2017 marks 25 years since the establishment of the Australian and New Zealand College of Anaesthetists (ANZCA). So, as part of ANZCA, we’ll be celebrating 25 years too. But, whether it’s related to 25 years or not, there’s plenty going on this year and you can definitely get involved. Here’s just a sample.
One of our big projects is to put together a Lives of the Fellows section outlining the first ANZCA Council. There’s some pretty big names in that group.
Inaugural Council, 1992
L to R (back row) Ms Joan Sheales, Dr Stewart Bath, Dr Richard Walsh, Prof Barry Baker, Dr David McConnel, Prof John Gibbs, Dr Ian Rechtman
L to R (front row) Prof Garry Phillips, Dr Michael Davies, Assoc Prof Peter Livingstone, Dr Michael Hodgson, Assoc Prof Neville Davis
Honorary Curator, Dr Christine Ball and Curator, Monica Cronin, will be running a history workshop in the education stream at the Annual Scientific Meeting in Brisbane. The purpose of this workshop is to refine online research skills and help Fellows and Trainees to contribute to the Lives of the Fellows project. There’ll be a host of resources made available and some up-to-date tips and tricks for historical research. If you haven’t registered for this, it’s not too late.
We’ll be filming another couple of oral histories. This project will also focus on the 25 years anniversary and both Prof Michael Cousins (first Dean, FPM) and Dr Peter Livingstone (first President, ANZCA) will be interviewed. Take some time to check out the oral histories already done.
Our new exhibition for 2017 is called Restoring the Apparently Dead: The search for effective resuscitation techniques. The name and visuals have been inspired by a very cool poster from the Royal Humane Society of Australasia, showing some rather interesting methods of resuscitation, and it will be launched at the Brisbane ASM. If you’re looking for some sort of preview to what might be in the exhibition, Dr Ball has been very busily researching and writing about the development of resuscitation in the ‘Cover Notes’ of the Anaesthesia & Intensive Care journal (paywall, Fellows and Trainees can access via the ANZCA library webpage).
The museum also had a hand in organising the Art & Mindfulness workshop at GOMA during the Annual Scientific Meeting. During 2014 & 2015 we began looking at the way art is increasingly being used in medicine and the sciences. In recent times, observing and making art is being seen as a useful tool for reducing or managing stress, and for developing ambiguity tolerance. When you look at the program, you’ll notice there is a stream of mindfulness workshops. A similar program has been running at the Boston Museum of Fine Art for nearly a decade, and continues to be seen as a relevant part of medical education. Registration is still open.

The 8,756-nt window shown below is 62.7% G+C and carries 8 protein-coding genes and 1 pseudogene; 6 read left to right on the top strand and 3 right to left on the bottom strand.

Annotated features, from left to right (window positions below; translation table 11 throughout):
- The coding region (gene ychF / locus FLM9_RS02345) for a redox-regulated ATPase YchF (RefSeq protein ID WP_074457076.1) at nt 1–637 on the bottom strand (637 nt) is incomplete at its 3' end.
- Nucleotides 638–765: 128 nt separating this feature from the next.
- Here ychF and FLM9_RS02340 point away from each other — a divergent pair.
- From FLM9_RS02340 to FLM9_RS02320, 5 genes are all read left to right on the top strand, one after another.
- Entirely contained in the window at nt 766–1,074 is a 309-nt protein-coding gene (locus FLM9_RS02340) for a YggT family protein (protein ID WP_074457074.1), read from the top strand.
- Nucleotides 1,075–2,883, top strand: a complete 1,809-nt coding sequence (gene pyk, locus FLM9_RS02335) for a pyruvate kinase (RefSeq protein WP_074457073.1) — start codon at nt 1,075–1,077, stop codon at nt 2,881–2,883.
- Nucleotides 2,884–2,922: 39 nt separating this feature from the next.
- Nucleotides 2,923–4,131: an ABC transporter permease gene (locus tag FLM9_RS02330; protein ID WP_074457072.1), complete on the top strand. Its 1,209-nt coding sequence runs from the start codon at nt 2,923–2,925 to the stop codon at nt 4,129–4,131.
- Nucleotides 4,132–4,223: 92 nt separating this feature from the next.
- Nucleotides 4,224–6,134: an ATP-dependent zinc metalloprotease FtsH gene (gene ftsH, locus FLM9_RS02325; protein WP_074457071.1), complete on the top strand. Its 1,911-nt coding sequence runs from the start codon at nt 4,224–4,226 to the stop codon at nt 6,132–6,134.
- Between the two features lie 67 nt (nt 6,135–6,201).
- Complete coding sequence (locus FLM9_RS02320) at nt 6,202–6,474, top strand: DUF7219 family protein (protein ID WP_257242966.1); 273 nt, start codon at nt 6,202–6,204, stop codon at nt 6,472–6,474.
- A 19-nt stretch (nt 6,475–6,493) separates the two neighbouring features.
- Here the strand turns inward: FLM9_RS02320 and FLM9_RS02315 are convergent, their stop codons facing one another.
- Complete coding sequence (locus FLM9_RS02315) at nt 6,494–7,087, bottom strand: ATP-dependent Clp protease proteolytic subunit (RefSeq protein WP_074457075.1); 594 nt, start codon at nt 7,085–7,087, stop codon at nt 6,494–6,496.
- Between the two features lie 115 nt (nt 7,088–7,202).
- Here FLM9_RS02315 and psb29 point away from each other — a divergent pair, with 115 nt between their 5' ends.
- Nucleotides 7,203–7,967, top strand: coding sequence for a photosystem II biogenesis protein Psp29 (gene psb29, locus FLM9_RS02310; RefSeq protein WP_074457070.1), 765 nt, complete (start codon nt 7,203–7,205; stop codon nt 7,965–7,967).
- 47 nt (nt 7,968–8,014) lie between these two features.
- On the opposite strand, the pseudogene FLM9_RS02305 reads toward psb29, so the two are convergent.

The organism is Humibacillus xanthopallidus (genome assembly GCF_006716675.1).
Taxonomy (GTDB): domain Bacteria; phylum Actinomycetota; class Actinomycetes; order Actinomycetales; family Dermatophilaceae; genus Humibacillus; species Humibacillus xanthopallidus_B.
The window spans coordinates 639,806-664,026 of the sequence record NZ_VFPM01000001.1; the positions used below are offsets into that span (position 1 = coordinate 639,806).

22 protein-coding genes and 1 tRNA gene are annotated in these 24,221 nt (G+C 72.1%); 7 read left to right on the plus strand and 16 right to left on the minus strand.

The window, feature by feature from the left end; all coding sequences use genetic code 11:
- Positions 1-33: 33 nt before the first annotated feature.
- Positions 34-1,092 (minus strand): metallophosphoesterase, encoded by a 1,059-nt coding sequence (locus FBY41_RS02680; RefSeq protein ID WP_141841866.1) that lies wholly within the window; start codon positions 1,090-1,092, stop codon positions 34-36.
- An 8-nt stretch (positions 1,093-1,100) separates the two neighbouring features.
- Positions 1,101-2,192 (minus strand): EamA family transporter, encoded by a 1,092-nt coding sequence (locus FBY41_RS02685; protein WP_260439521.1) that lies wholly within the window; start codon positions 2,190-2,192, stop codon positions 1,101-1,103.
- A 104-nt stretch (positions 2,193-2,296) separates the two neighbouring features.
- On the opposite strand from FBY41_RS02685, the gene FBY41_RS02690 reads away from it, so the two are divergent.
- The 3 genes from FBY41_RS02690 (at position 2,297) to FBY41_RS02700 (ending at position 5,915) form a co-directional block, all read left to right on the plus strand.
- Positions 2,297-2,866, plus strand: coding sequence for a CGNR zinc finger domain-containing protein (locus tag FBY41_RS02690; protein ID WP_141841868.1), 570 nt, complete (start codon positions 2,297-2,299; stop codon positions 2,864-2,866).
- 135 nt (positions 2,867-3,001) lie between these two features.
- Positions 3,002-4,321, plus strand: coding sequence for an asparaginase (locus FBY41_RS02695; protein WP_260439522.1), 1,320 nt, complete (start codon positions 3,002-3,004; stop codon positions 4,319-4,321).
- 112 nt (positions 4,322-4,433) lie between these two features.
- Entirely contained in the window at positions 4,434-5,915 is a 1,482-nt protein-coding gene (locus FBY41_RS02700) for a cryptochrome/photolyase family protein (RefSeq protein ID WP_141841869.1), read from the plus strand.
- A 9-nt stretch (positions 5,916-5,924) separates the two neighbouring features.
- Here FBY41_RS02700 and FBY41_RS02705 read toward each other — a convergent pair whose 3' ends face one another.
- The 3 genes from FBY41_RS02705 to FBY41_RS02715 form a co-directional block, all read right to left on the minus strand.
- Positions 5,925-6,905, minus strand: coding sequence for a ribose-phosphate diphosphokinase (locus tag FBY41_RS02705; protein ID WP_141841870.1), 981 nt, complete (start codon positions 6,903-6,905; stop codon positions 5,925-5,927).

In July, the Australian and New Zealand Society of the History of Medicine is holding their 15th biennial conference in Melbourne (11 – 14 July). At the last ANZSHM the museum presented a paper about the impact of its accreditation through Museums Australia (Victoria). Going through the process ushered in a lot of changes and we thought other people would like to know about them too. This time, we’re following up on our blog series “The Great Women of Anaesthesia” and looking at the way women’s history is often hidden and what we can do to bring it to the fore. We’ll also be live tweeting and preparing a blog piece or two.
Then, in October, we’re heading to America to attend the 9th International Symposium on the History of Anesthesia. That’s in Boston. Both the Honorary Curator and Curator will be presenting, and for the first time, there’s be a dedicated session about anaesthetic museums. Did I mention it’s in Boston? Expect to have that live-tweeted at you and probably more than one blog post.
In between all of that, we’ll be doing collection audits, cataloguing the corporate collection, finalising the inventory of the Gwen Wilson archive, creating new online exhibitions, updating the blog, posting about it on social media, continuing to populate Victorian Collections with our catalogue records and generally just hanging around the museum, doing museumy stuff.
So, if you’ve got some time on your hands and always wanted to get behind the scenes in a museum you should definitely get in touch. There’s a lot of behind the scenes projects and the more the merrier.
We’re also regularly looking for guest bloggers. We recently started a series about early women anaesthetists. We’ve enjoyed learning about some incredible women who really had to fight to study medicine, let alone actually practice it. We’re still researching these women and it’s taking some time, partly because their stories are somewhat hidden, but we’re determined to find them and bring them to you.
If there’s something you think we should be blogging about, don’t be shy, let us know. But, maybe you should also be prepared to write it yourself. Grab a group of friends and divvy up the research. Use the resources of the Geoffrey Kaye Museum or the host of other museums, historical societies and archives around the world who are making their collections accessible online – all the better for researchers.
Image 1: Inaugural Council, 1992, Geoffrey Kaye Museum of Anaesthetic History
Image 2: Restoring the Apparently Dead poster from the Royal Humane Society of Australasia, 1885, digital object only, Geoffrey Kaye Museum of Anaesthetic History
Image 3: ANZSHM Conference poster, 2017, Australian and New Zealand Society of the History of Medicine